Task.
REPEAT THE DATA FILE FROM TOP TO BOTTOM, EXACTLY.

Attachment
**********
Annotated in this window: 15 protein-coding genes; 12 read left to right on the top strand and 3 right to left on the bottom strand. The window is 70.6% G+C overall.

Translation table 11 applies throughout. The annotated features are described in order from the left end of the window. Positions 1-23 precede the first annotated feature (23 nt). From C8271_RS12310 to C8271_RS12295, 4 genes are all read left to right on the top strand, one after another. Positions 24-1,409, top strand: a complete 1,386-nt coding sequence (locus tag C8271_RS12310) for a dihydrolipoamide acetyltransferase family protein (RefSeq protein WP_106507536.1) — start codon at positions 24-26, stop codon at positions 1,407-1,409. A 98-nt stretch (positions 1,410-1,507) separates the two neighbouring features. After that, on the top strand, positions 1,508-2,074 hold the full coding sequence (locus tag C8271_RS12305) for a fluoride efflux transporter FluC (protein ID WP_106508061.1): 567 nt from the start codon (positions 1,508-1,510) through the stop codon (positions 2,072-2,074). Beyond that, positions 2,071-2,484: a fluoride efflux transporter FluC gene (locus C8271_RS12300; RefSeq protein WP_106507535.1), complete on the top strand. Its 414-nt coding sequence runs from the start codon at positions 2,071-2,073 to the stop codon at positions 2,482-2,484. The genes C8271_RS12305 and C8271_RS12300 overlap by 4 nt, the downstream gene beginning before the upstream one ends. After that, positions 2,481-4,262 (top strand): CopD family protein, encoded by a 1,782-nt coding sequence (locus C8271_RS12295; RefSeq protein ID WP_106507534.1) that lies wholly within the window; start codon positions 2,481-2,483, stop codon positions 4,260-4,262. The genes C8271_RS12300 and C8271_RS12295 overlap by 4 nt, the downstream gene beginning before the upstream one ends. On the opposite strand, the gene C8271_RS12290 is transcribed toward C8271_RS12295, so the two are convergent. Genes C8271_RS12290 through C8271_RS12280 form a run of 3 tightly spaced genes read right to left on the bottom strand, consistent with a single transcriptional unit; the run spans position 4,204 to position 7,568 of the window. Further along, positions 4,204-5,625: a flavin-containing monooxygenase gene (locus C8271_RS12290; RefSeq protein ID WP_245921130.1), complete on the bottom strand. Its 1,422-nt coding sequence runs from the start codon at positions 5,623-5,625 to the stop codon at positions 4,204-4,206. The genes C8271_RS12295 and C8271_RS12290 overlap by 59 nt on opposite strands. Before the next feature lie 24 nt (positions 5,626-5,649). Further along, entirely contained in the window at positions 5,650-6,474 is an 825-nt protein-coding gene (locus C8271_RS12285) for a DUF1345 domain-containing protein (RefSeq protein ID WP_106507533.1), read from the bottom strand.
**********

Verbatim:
Annotated in this window: 15 protein-coding genes; 12 read left to right on the top strand and 3 right to left on the bottom strand. The window is 70.6% G+C overall.

Translation table 11 applies throughout. The annotated features are described in order from the left end of the window. Positions 1-23 precede the first annotated feature (23 nt). From C8271_RS12310 to C8271_RS12295, 4 genes are all read left to right on the top strand, one after another. Positions 24-1,409, top strand: a complete 1,386-nt coding sequence (locus tag C8271_RS12310) for a dihydrolipoamide acetyltransferase family protein (RefSeq protein WP_106507536.1) — start codon at positions 24-26, stop codon at positions 1,407-1,409. A 98-nt stretch (positions 1,410-1,507) separates the two neighbouring features. After that, on the top strand, positions 1,508-2,074 hold the full coding sequence (locus tag C8271_RS12305) for a fluoride efflux transporter FluC (protein ID WP_106508061.1): 567 nt from the start codon (positions 1,508-1,510) through the stop codon (positions 2,072-2,074). Beyond that, positions 2,071-2,484: a fluoride efflux transporter FluC gene (locus C8271_RS12300; RefSeq protein WP_106507535.1), complete on the top strand. Its 414-nt coding sequence runs from the start codon at positions 2,071-2,073 to the stop codon at positions 2,482-2,484. The genes C8271_RS12305 and C8271_RS12300 overlap by 4 nt, the downstream gene beginning before the upstream one ends. After that, positions 2,481-4,262 (top strand): CopD family protein, encoded by a 1,782-nt coding sequence (locus C8271_RS12295; RefSeq protein ID WP_106507534.1) that lies wholly within the window; start codon positions 2,481-2,483, stop codon positions 4,260-4,262. The genes C8271_RS12300 and C8271_RS12295 overlap by 4 nt, the downstream gene beginning before the upstream one ends. On the opposite strand, the gene C8271_RS12290 is transcribed toward C8271_RS12295, so the two are convergent. Genes C8271_RS12290 through C8271_RS12280 form a run of 3 tightly spaced genes read right to left on the bottom strand, consistent with a single transcriptional unit; the run spans position 4,204 to position 7,568 of the window. Further along, positions 4,204-5,625: a flavin-containing monooxygenase gene (locus C8271_RS12290; RefSeq protein ID WP_245921130.1), complete on the bottom strand. Its 1,422-nt coding sequence runs from the start codon at positions 5,623-5,625 to the stop codon at positions 4,204-4,206. The genes C8271_RS12295 and C8271_RS12290 overlap by 59 nt on opposite strands. Before the next feature lie 24 nt (positions 5,626-5,649). Further along, entirely contained in the window at positions 5,650-6,474 is an 825-nt protein-coding gene (locus C8271_RS12285) for a DUF1345 domain-containing protein (RefSeq protein ID WP_106507533.1), read from the bottom strand.